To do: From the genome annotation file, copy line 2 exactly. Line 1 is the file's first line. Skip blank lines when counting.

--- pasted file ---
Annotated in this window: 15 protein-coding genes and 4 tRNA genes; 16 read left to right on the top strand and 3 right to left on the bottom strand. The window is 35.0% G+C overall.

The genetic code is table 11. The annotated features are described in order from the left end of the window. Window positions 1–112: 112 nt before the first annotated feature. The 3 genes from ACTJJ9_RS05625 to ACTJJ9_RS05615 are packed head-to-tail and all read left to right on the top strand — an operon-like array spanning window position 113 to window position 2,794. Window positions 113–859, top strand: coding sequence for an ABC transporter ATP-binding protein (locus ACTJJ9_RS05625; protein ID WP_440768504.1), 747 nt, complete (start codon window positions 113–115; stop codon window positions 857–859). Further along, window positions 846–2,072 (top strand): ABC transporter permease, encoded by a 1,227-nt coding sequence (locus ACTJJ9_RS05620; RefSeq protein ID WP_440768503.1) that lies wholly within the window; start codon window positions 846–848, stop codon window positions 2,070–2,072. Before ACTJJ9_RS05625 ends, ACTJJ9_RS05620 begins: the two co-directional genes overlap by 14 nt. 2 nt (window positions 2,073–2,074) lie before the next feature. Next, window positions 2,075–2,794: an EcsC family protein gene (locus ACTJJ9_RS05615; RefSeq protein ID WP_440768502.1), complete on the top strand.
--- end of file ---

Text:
The genetic code is table 11. The annotated features are described in order from the left end of the window. Window positions 1–112: 112 nt before the first annotated feature. The 3 genes from ACTJJ9_RS05625 to ACTJJ9_RS05615 are packed head-to-tail and all read left to right on the top strand — an operon-like array spanning window position 113 to window position 2,794. Window positions 113–859, top strand: coding sequence for an ABC transporter ATP-binding protein (locus ACTJJ9_RS05625; protein ID WP_440768504.1), 747 nt, complete (start codon window positions 113–115; stop codon window positions 857–859). Further along, window positions 846–2,072 (top strand): ABC transporter permease, encoded by a 1,227-nt coding sequence (locus ACTJJ9_RS05620; RefSeq protein ID WP_440768503.1) that lies wholly within the window; start codon window positions 846–848, stop codon window positions 2,070–2,072. Before ACTJJ9_RS05625 ends, ACTJJ9_RS05620 begins: the two co-directional genes overlap by 14 nt. 2 nt (window positions 2,073–2,074) lie before the next feature. Next, window positions 2,075–2,794: an EcsC family protein gene (locus ACTJJ9_RS05615; RefSeq protein ID WP_440768502.1), complete on the top strand.